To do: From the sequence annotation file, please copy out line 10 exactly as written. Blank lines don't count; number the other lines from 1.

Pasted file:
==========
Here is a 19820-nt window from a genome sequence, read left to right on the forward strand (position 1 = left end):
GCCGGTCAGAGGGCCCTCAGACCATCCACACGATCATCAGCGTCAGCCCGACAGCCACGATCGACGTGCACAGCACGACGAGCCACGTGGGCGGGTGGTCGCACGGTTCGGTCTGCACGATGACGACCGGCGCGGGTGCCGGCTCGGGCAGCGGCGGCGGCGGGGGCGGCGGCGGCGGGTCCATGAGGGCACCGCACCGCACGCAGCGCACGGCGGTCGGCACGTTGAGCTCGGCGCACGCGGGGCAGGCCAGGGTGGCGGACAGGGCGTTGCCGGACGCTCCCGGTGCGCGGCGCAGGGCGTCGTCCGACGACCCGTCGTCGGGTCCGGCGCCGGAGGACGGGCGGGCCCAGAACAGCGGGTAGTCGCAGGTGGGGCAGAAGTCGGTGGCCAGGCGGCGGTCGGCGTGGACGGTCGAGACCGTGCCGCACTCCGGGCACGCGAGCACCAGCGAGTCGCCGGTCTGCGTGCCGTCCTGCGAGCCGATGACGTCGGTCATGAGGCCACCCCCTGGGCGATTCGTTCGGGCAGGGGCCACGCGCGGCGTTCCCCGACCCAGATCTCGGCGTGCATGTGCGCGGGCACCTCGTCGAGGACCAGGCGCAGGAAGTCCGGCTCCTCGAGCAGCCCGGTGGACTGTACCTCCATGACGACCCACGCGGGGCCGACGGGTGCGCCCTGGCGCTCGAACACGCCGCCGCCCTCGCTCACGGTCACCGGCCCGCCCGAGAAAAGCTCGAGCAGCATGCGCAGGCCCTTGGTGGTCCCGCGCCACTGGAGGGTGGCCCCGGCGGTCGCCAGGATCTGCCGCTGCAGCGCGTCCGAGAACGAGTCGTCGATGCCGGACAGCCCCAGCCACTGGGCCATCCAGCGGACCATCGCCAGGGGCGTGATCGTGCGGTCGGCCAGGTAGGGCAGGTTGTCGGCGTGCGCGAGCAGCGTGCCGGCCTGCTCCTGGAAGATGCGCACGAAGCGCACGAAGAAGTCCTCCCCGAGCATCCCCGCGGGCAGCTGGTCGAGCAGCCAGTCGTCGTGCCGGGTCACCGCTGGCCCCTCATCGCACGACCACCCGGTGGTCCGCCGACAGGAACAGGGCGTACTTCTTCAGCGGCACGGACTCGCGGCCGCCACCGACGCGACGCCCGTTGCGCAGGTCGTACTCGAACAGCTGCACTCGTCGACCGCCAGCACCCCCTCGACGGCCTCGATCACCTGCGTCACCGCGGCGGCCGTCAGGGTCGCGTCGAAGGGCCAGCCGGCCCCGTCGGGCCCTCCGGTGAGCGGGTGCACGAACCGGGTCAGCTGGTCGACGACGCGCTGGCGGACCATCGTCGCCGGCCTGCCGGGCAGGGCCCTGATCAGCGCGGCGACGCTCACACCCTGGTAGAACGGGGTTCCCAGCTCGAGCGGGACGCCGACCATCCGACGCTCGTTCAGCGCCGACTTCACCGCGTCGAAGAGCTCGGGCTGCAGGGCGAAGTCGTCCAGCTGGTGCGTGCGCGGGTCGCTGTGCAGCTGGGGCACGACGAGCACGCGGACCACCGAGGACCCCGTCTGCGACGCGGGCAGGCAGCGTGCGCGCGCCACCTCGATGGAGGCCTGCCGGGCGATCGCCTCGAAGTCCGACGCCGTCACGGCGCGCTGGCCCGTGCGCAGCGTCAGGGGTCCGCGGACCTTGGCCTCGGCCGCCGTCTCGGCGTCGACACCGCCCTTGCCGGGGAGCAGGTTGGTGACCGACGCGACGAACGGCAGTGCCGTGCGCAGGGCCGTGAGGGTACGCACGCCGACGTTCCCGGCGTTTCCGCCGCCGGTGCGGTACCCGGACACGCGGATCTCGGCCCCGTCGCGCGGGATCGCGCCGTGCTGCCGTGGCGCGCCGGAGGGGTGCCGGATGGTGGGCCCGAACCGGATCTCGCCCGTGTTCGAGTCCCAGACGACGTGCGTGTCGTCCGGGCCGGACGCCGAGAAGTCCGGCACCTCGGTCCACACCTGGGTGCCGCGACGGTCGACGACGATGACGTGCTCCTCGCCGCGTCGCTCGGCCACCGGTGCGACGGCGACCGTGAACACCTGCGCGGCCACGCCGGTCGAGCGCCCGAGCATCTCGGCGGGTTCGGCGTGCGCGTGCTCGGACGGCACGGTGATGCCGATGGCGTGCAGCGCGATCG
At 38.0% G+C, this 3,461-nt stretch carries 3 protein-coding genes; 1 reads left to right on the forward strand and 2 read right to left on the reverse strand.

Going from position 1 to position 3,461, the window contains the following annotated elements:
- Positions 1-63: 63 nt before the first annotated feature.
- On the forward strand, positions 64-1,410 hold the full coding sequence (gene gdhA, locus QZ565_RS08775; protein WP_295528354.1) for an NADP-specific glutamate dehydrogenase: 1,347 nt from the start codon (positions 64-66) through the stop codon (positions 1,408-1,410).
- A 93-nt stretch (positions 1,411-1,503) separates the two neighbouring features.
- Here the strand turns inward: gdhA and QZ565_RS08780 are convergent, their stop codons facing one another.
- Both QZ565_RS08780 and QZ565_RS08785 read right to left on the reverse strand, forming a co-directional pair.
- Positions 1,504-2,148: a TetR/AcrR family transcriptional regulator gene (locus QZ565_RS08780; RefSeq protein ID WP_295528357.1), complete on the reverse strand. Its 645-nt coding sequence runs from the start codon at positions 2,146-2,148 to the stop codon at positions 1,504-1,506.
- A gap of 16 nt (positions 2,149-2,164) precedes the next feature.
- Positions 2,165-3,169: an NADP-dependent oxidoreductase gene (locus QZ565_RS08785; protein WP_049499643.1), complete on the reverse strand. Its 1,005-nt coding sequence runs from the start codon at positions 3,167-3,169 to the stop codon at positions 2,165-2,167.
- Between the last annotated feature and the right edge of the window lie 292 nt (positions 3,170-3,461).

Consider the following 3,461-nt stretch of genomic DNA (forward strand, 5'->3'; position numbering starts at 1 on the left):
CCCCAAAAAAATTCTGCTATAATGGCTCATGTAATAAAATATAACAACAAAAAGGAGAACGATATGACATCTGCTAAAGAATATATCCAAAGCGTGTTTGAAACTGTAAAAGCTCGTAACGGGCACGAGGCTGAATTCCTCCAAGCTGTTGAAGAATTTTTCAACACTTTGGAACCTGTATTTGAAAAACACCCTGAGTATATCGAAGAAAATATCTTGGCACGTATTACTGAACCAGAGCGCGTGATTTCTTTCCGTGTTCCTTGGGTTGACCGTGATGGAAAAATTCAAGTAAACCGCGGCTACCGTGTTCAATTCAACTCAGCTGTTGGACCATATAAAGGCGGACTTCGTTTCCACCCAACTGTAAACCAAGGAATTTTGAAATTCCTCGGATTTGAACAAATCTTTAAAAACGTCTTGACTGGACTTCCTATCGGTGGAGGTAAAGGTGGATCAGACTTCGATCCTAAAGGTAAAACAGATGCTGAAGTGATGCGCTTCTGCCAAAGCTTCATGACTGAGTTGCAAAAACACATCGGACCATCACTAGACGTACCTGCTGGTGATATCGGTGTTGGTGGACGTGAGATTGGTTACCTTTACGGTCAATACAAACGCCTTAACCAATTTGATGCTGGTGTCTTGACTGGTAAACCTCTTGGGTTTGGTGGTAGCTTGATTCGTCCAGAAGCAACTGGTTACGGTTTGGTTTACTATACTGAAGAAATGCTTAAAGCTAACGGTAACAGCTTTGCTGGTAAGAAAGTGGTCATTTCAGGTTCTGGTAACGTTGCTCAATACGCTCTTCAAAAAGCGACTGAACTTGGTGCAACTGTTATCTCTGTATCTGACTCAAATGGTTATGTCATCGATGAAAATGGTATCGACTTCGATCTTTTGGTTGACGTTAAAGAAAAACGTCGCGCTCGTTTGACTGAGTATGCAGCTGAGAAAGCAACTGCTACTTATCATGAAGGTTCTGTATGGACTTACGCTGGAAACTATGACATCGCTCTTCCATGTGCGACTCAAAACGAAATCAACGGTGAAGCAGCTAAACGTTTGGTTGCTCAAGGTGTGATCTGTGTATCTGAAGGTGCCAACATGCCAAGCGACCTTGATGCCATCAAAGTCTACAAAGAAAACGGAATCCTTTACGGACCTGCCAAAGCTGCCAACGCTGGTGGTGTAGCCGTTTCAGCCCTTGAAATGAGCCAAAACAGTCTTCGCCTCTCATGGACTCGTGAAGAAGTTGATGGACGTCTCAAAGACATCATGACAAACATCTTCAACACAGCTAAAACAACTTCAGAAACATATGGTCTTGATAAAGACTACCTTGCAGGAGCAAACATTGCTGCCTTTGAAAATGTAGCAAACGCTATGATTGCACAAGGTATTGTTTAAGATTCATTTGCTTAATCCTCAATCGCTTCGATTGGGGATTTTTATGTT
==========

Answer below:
- Positions 1,504-2,148: a TetR/AcrR family transcriptional regulator gene (locus QZ565_RS08780; RefSeq protein ID WP_295528357.1), complete on the reverse strand. Its 645-nt coding sequence runs from the start codon at positions 2,146-2,148 to the stop codon at positions 1,504-1,506.